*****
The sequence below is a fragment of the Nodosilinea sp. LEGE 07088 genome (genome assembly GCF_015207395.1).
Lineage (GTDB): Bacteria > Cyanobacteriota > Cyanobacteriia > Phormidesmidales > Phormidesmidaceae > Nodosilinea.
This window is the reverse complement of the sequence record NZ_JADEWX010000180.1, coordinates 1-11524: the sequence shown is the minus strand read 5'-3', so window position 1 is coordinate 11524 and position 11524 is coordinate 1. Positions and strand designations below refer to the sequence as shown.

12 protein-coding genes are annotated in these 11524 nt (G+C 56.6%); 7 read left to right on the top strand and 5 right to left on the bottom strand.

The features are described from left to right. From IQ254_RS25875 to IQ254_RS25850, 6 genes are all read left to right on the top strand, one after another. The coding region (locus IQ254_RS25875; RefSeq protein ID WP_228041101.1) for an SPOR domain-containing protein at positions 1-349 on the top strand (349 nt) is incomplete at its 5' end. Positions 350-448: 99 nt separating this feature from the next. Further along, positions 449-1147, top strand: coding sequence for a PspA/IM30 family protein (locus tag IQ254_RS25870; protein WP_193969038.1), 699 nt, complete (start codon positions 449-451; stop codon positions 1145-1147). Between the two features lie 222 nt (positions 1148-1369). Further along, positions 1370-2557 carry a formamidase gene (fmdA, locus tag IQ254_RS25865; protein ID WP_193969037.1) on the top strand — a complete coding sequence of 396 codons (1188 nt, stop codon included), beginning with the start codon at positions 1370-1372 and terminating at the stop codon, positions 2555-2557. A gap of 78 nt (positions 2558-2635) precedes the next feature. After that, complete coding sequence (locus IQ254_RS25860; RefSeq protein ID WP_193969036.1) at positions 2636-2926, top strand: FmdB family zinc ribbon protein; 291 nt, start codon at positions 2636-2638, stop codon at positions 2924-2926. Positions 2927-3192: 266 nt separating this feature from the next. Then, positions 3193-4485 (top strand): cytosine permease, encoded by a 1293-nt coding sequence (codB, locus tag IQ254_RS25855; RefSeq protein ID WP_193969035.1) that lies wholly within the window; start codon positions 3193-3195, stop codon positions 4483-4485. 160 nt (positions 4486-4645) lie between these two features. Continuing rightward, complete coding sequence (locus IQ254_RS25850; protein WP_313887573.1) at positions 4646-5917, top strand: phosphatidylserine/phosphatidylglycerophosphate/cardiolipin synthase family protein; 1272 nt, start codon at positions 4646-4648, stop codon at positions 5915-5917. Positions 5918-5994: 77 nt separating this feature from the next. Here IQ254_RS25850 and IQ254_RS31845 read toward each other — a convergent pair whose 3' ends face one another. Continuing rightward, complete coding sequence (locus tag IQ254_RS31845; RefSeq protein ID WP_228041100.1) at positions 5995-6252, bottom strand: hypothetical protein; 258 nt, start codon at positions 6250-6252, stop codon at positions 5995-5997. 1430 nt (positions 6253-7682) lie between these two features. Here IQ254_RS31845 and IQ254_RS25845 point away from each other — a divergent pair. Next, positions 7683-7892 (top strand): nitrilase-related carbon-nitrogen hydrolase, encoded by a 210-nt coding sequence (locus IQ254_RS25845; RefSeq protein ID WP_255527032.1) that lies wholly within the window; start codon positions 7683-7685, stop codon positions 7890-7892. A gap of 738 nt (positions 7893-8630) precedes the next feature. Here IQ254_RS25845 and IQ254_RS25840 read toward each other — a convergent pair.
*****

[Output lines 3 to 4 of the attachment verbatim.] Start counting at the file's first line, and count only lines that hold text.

This window is the reverse complement of the sequence record NZ_JADEWX010000180.1, coordinates 1-11524: the sequence shown is the minus strand read 5'-3', so window position 1 is coordinate 11524 and position 11524 is coordinate 1. Positions and strand designations below refer to the sequence as shown.

12 protein-coding genes are annotated in these 11524 nt (G+C 56.6%); 7 read left to right on the top strand and 5 right to left on the bottom strand.